Mason Schools cite $6M deficit in seeking tax hike in March

Warren County’s largest school district will ask residents for a tax hike in March to avoid $6 million in budget cuts this coming summer.

This week the governing board of Mason Schools approved the second of two required resolutions to place a 9.96-mill operating levy on the March 17 ballot.

If approved by voters, residents would see the proposed, two-stage increase first raise school taxes in January 2021 by 4.71 mills then another 5.25 mills in 2022, according to the school board’s resolution.

But Mason school officials said due to prior taxes expiring as the mortgage on Mason High School is paid off, school taxes would only have a total increase by 4.71 mills – not 9.96-mills - above the current millage level.

“The upcoming (high school mortgage) debt reduction created a unique opportunity for our residents to protect and maintain the district’s existing programs while paying a fraction of what it would have cost without the debt reduction,” said Mason Schools Treasurer Shaun Bevan.

If the phased-in, two-stage school tax is approved by voters on March 17, the owner of a $100,000 home would see a $165 annual increase in school taxes beginning in January 2021.

It’s the first new school operating tax proposed by the 10,500-student district in 15 years.

If approved, the levy would generate $20 million when fully-phased in for Mason, which has an annual operating budget of $120 million.

Mason officials said the district currently faces a $13 million deficit in 2022.

Officials said if voters reject the new school tax it would result in $6 million in budget cuts prior to the start of the 2020-21 school year, including the elimination of dozens of teacher and other school staffers.

Matt Steele, president of the Mason school board, said “we have very carefully controlled costs, listened to taxpayers about what is most important to them, and gone to great lengths to ensure that this levy would have as little financial impact on our community as possible.”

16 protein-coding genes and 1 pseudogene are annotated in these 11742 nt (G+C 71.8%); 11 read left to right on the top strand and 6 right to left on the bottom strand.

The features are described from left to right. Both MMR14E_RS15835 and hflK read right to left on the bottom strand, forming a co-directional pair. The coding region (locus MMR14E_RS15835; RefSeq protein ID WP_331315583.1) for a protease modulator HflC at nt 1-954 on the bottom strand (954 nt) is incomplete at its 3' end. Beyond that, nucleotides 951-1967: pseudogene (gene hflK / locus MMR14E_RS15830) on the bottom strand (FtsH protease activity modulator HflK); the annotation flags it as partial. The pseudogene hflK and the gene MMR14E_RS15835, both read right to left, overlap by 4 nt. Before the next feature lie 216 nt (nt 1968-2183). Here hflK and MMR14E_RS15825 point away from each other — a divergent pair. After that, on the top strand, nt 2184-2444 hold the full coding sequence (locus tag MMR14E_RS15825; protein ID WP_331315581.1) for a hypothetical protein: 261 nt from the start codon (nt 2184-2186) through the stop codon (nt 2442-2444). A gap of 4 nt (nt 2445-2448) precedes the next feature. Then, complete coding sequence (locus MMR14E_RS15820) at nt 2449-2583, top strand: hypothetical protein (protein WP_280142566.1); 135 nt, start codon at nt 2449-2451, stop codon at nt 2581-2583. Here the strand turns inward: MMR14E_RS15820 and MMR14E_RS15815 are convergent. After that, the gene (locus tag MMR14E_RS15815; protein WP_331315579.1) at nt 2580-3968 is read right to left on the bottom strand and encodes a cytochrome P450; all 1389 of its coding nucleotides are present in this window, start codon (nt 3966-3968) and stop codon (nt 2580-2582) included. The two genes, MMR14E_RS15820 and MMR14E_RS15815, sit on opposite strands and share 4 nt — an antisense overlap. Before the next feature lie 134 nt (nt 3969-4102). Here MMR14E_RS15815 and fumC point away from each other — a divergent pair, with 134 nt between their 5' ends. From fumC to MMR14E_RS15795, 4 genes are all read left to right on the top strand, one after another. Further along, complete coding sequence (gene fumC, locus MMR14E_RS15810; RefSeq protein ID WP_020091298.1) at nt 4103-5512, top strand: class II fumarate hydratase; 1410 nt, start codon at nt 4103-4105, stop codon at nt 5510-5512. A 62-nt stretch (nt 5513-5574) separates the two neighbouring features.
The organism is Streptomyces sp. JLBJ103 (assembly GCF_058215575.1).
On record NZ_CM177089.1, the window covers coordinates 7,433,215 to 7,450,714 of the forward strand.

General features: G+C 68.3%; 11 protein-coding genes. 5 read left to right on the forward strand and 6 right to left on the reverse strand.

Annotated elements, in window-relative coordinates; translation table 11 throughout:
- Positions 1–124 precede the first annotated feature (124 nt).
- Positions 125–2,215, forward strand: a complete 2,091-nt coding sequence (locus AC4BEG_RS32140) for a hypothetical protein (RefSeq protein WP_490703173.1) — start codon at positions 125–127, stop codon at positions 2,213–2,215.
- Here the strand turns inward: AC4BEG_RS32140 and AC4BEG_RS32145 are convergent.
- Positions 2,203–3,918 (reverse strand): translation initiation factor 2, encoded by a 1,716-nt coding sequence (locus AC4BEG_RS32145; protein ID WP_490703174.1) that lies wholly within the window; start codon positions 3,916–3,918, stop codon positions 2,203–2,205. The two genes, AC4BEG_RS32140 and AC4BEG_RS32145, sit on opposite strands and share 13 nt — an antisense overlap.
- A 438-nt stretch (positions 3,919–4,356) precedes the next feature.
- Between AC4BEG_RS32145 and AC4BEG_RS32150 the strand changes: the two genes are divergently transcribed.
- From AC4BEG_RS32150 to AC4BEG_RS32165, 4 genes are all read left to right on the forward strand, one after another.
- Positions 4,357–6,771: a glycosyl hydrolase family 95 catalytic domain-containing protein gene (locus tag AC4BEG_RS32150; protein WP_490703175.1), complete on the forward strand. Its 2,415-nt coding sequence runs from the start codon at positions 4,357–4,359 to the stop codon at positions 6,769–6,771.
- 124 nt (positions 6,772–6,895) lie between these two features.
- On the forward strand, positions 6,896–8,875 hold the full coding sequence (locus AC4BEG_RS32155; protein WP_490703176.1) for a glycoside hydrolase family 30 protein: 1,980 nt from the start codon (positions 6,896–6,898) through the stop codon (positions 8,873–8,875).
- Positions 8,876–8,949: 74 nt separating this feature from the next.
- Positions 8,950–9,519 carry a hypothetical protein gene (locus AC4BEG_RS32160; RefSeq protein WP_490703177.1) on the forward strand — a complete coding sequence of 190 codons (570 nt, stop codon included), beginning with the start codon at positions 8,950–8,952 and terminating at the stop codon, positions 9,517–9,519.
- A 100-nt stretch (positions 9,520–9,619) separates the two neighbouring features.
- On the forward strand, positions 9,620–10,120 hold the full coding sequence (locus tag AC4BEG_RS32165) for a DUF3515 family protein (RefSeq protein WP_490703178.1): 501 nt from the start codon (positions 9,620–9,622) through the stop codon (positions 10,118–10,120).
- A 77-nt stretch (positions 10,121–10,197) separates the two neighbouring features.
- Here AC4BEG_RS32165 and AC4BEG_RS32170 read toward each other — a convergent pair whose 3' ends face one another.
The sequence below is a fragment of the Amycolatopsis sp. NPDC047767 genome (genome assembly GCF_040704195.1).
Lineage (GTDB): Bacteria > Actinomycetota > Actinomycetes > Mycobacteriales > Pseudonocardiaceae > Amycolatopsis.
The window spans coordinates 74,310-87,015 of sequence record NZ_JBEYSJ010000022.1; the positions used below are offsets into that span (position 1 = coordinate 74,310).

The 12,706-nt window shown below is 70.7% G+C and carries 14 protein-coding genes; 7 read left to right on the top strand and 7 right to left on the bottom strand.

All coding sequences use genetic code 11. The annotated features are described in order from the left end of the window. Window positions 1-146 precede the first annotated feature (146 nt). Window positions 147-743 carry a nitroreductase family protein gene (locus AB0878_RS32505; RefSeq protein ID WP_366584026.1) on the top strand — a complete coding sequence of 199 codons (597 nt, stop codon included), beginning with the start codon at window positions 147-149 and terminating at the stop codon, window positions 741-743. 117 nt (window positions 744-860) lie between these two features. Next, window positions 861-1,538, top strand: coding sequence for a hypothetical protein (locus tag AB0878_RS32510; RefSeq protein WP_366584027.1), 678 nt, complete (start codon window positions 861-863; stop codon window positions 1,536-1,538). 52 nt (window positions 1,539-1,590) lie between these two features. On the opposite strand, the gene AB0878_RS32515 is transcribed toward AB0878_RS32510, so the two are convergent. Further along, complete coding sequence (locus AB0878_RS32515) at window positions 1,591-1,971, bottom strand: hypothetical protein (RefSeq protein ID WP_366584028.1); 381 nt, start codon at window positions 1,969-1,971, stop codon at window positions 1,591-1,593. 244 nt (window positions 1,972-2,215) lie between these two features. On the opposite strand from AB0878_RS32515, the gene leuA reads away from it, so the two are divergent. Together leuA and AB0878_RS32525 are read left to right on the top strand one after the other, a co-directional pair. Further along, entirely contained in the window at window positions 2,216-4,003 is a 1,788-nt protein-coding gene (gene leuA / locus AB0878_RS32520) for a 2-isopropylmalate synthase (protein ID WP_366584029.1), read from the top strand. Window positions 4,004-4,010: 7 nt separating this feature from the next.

“Careful planning and difficult choices have allowed us to maintain excellence without new (operating) levy dollars since 2005. But we have reached the point where we cannot maintain the quality that our community and families expect from our high-performing schools without making this very important request to our voters,” said Steele.

For years – as measured by the Ohio Department of Education’s annual report card – Mason Schools have been among the top academic performing districts in both the southwest Ohio region and statewide.

Failure at the ballot could also mean budget reductions in “(school) safety, student support services, and mental wellness personnel & program investments,” increased class sizes, elimination of some advance placement, honors and career course offerings, according to a statement released by school officials.

Other changes may include raising sports and other extracurricular activity participation fees and reductions in transportation services.

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